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GNU-EFI is a lightweight developing environment to create UEFI applications, and the predecessor to POSIX-UEFI, which hides UEFI behind nice and frendly libc API. The EDK2 is a large, complex environment with its own build system. GNU-EFI on the other hand is a set of libraries and headers for compiling UEFI applications with a system's native GCC.

This tutorial will guide you through to create a simple Hello World UEFI application using this library.


Basic Concept

The main concept is to use your host native compiler, then convert the resulting ELF into UEFI-compatible PE. This means you can use your native toolchain, and only one additional step is required.

Of course you can also use GCC Cross-Compiler generating PE directly as described in UEFI App Bare Bones. Whichever you prefer.


Download and compile GNU-EFI.

$ git clone gnu-efi
$ cd gnu-efi
$ make


This "make" should create the following three object files:

  • crt0-efi-x86_64.o: A CRT0 (C runtime initialization code) that will call the "efi_main" function.
  • libgnuefi.a: A library containing a single function (_relocate) that is used by the CRT0.
  • libefi.a: A library containing convenience functions like CRC computation, string length calculation, and easy text printing.

Strictly speaking only the first two are needed, but it worth having the third.


You'll need some header files. You can use the ones shipped with your Linux distribution (/usr/include/efi), this is the preferable as they are updated to the latest. Then you can use the ones in the EDK2 package, or the minimal headers in GNU-EFI inc. This latter inc directory is installed with the git clone command, however it is just a minimal set of headers, only the essentials and not necessarily up-to-date.

Linker Script

This is pretty simple, we'll just use that GNU-EFI provides.

Creating an EFI executable

The traditional "Hello, world" UEFI program is shown below, which we will compile using GNU-EFI in this tutorial.


#include <efi.h>
#include <efilib.h>
efi_main (EFI_HANDLE ImageHandle, EFI_SYSTEM_TABLE *SystemTable)
  InitializeLib(ImageHandle, SystemTable);
  Print(L"Hello, world!\n");
  return EFI_SUCCESS;


To compile the main.c above, you'll have to use some environment specific command line options. These are:

$ gcc -Ignu-efi-dir/inc -fpic -ffreestanding -fno-stack-protector -fno-stack-check -fshort-wchar -mno-red-zone -maccumulate-outgoing-args -c main.c -o main.o
  • -I: set this to the efi headers directory (see above)
  • -fpic: the UEFI PE executables must be relocatable
  • -ffreestanding: there's no hosted gcc environment, we don't have libc
  • -fno-stack-protector -fno-stack-check -mno-red-zone: stack must be strictly used, no additional canaries or pre-allocated local variable space allowed
  • -fshort-wchar: it is very important that UEFI uses 16 bit characters (wide-characters or wchar_t, defined as CHAR16 in efi headers)
  • -maccumulate-outgoing-args: function calls must include the number of arguments passed to the functions

Replace 'gnu-efi-dir' with your repository's path.


It is very simple, but there is a trick to it. To generate properly relocatable code, we should link it as a shared library.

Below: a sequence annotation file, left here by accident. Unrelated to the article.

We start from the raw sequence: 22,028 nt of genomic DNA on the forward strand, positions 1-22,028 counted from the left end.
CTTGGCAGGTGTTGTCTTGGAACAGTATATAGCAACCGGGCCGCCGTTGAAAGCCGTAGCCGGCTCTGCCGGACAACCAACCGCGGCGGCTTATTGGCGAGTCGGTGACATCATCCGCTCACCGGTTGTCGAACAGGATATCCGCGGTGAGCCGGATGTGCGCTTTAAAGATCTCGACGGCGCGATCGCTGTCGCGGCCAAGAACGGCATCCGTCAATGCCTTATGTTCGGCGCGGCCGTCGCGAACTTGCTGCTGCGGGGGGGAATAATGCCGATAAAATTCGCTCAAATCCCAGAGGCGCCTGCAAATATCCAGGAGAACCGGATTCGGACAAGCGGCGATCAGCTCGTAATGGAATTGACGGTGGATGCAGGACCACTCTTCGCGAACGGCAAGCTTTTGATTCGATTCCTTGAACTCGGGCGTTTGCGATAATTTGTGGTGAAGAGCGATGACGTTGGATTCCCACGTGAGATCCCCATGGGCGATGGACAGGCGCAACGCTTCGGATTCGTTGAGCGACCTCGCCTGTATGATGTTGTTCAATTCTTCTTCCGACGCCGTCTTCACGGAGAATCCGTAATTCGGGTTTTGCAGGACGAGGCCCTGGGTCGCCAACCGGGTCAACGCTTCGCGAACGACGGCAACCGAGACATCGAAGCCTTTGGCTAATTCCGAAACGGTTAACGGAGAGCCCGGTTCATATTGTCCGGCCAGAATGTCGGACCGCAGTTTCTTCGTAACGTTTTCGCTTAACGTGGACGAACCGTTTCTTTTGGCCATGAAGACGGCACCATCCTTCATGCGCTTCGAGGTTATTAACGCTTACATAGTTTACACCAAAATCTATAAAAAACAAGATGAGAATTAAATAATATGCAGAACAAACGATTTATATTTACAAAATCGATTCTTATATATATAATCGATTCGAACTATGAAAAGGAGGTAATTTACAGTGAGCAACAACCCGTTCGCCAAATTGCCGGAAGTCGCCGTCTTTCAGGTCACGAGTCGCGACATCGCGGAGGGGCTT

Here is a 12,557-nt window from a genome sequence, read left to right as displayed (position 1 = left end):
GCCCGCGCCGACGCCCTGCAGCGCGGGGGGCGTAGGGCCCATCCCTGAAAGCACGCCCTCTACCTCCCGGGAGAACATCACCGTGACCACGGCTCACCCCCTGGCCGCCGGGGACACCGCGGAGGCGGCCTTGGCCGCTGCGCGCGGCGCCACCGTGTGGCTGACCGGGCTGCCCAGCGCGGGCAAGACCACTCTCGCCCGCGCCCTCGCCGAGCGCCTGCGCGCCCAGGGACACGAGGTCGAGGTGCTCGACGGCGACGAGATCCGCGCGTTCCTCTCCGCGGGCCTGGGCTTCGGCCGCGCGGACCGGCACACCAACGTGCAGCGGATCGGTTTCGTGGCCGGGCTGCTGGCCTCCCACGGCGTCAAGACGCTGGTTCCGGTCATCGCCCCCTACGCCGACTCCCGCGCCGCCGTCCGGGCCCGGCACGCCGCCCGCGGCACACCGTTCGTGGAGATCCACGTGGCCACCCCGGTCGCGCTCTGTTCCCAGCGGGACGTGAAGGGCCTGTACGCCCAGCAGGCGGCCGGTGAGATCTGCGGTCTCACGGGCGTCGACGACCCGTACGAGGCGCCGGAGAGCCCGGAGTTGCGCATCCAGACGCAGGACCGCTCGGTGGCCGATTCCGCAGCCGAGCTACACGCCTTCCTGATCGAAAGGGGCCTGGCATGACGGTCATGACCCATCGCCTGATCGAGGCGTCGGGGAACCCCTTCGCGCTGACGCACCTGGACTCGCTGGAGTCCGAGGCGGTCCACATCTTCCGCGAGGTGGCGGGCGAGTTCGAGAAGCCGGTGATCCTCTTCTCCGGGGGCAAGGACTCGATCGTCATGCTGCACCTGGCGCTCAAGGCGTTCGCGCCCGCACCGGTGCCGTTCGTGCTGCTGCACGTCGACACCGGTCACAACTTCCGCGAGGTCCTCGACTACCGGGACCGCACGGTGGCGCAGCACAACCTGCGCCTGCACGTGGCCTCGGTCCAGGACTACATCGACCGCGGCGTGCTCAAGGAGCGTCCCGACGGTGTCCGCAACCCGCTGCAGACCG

$ ld -shared -Bsymbolic -Lgnu-efi-dir/ -Tgnu-efi-dir/gnuefi/ crt0-efi-x86_64.o main.o -o -lgnuefi -lefi
  • -shared -Bsymbolic: tell GNU ld to create so
  • -L and -T: where to find the static GNU-EFI libraries (.a) and the linker script
  • .o: it is important to specify crt0 as the first. Should work as the last too, but I had problems
  • -l: linking with gnuefi is a must, as that contains the relocation code. Linking with efi is optional, but recommended

Replace 'gnu-efi-dir' with your repository's path.

Converting Shared Object to EFI executable

The last step is to convert our ELF shared object into an UEFI PE.

$ objcopy -j .text -j .sdata -j .data -j .dynamic -j .dynsym  -j .rel -j .rela -j .rel.* -j .rela.* -j .reloc --target efi-app-x86_64 --subsystem=10 main.efi
  • -j: these specify which sections to keep during convertion
  • --target efi-app-x86_64: this tells objcopy to generate a PE32+ format, with architecture code 0x8664
  • --subsystem=10: this is the most important. It sets the file's type to UEFI executable in the PE header.

Now you can copy main.efi to your EFI System Partition, and after boot run it from the EFI Shell. Or you can rename it to EFI\BOOT\BOOTX64.EFI and it should be executed automatically on boot.

Calling Any Arbitrary UEFI Function

The libefi.a has wrappers for the most common UEFI functions, but you might need to call something not covered. For completeness, it provides:

uefi_call_wrapper(func, numarg, ...);

For example, the "Print" function used in our main.c and which accepts printf compatible arguments, is under the hood nothing else than a call to:

uefi_call_wrapper(ST->ConOut->OutputString, 2, ST->ConOut, buffer);

The biggest advantage of 'uefi_call_wrapper' is that doesn't matter what ABI your gcc is using, it will always correctly translate that into UEFI ABI. If, and only if you've used the correct gcc options, then you should be able to make the same call as:

ST->ConOut->OutputString(ST->ConOut, buffer);

It worth noting that GNU-EFI uses the host compiler, therefore you might need additional gcc options to get this working. Using 'uefi_call_wrapper' on the other hand will always work.

See also


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